Are you sure you want to conflate awareness, perception, experience and consciousness like that?="Terrapin StationIt's an umbrella term for all mental activities, including awareness, perception and experience.
I think that we have no idea what mental phenomena might be like for a corvid, and anyone who says they do have a good idea of that is full of crap. All we can do is study them from a strong behaviorist perspective and remain "agnostic" about what, if anything, their mental phenomena might be like.
How could they seem to do that? Any seeming there would have to be empirical evidence of mental activity qua mental activity, but if it's that, there's nothing unconscious about it.
I mean when a honey bee goes off in search of flowers and nectar and returns to the hive and indicates the location with a dance? Is it conscious? Is it aware? Does it have perception? Is it having an experience? I would say all these terms have slightly different meanings and connotations and conflating them like that obfuscates rather than clarifies or differentiates. Perception (touch, hearing, taste, smell, sight) all seem fairly widespread in nature. I suspect you notion of “consciousness” is a little more constricted but maybe you are a panpsychist?
Well it is true we do not have access to any other species subjective internal experience. We can take a strictly behaviorist approach in science (since science is empirical and observational) but don’t we have more license in philosophy. Rational speculation based on behavior, anatomy, neuroscience, functional MRI, etc. Can we not speculate like Nagel “what is it like, to be a bat, a tiger, etc.”. If other animals have rods and cones in their retina can we not speculate they “see” colors and even what colors they can see? Or if they have similar midbrains that on functional MRI activate similar areas (to human brains) under conditions of fear, anger, affection can we not rationally impute “emotions” and sentinence to them. Does it not seem more likely than treating them like automatons?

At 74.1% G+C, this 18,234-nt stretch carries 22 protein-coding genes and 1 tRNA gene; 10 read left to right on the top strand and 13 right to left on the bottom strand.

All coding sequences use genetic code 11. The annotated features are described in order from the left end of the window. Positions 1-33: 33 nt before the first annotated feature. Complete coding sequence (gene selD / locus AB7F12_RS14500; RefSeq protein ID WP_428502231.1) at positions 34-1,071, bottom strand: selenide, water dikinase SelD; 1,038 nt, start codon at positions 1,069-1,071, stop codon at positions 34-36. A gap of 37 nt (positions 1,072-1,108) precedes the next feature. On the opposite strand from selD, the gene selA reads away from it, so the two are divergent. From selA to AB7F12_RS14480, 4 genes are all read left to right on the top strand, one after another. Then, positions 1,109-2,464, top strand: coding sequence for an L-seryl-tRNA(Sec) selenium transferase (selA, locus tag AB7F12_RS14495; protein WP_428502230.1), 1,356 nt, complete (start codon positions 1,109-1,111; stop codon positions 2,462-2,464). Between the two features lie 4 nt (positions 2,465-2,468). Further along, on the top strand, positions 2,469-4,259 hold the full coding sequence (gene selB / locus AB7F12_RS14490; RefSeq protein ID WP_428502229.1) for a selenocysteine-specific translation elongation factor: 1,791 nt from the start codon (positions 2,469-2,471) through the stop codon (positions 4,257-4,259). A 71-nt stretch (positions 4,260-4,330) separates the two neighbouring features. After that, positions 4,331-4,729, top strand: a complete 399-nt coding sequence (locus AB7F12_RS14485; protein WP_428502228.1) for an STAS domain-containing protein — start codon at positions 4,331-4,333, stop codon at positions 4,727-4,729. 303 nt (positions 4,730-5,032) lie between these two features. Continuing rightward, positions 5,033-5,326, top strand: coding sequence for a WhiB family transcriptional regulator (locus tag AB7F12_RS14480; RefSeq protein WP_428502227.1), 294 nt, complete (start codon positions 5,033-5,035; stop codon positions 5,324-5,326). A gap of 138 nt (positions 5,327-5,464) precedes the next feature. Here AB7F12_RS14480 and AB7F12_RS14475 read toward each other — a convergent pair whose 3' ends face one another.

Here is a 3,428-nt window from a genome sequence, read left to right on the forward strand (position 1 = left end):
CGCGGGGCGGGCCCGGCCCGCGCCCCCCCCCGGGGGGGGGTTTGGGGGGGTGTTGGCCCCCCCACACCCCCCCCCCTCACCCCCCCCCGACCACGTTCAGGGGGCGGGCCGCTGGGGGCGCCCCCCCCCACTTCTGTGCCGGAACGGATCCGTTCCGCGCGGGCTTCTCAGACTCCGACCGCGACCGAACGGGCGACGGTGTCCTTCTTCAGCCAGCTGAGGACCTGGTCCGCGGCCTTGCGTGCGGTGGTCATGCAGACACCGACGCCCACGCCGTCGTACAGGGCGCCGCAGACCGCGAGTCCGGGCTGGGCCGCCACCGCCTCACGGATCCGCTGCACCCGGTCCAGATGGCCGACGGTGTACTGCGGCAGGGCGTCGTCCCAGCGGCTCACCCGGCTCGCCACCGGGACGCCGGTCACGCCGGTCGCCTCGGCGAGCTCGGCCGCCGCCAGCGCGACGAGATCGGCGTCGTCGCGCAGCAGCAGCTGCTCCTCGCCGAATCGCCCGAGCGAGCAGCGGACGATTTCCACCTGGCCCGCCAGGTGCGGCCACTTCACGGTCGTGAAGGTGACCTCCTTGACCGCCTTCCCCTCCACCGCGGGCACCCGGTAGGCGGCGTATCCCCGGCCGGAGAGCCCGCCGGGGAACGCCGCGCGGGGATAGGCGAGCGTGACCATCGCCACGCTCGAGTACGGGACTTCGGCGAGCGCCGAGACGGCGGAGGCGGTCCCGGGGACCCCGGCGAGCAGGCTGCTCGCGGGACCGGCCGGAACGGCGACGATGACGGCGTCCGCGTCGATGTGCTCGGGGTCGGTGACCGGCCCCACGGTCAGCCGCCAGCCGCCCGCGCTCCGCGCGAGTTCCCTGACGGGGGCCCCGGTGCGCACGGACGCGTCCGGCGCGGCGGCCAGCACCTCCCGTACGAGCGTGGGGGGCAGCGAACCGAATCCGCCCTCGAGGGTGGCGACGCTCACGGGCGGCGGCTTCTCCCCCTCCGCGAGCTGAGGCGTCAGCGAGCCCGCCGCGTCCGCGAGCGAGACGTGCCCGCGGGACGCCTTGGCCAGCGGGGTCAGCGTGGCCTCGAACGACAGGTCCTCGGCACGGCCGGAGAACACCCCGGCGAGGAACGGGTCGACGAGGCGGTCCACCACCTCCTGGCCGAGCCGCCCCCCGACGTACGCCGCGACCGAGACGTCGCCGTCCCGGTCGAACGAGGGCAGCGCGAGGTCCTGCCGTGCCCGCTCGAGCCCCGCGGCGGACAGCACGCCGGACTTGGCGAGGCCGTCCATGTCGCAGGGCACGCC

What about all the visual and auditory processing (vibrations of the tympanic membrane, or photons striking the retina?) which eventually results in “seeing” a flower, or “hearing” a bird sing. I mean we are completely unaware of all the steps involved in between (are these not mental or psychic activities or operations)? How about visual agnosias (where it can be shown some part of the brain recognizes and responds to the familiar face) but the subject denies conscious recognition? Surely many mental operations are sub or unconscious. In fact I think consciousness is like a searchlight fixing a focus on a small part of perceptual input and representing a small fraction of brain activity (mental operations) take are taking place simultaneously.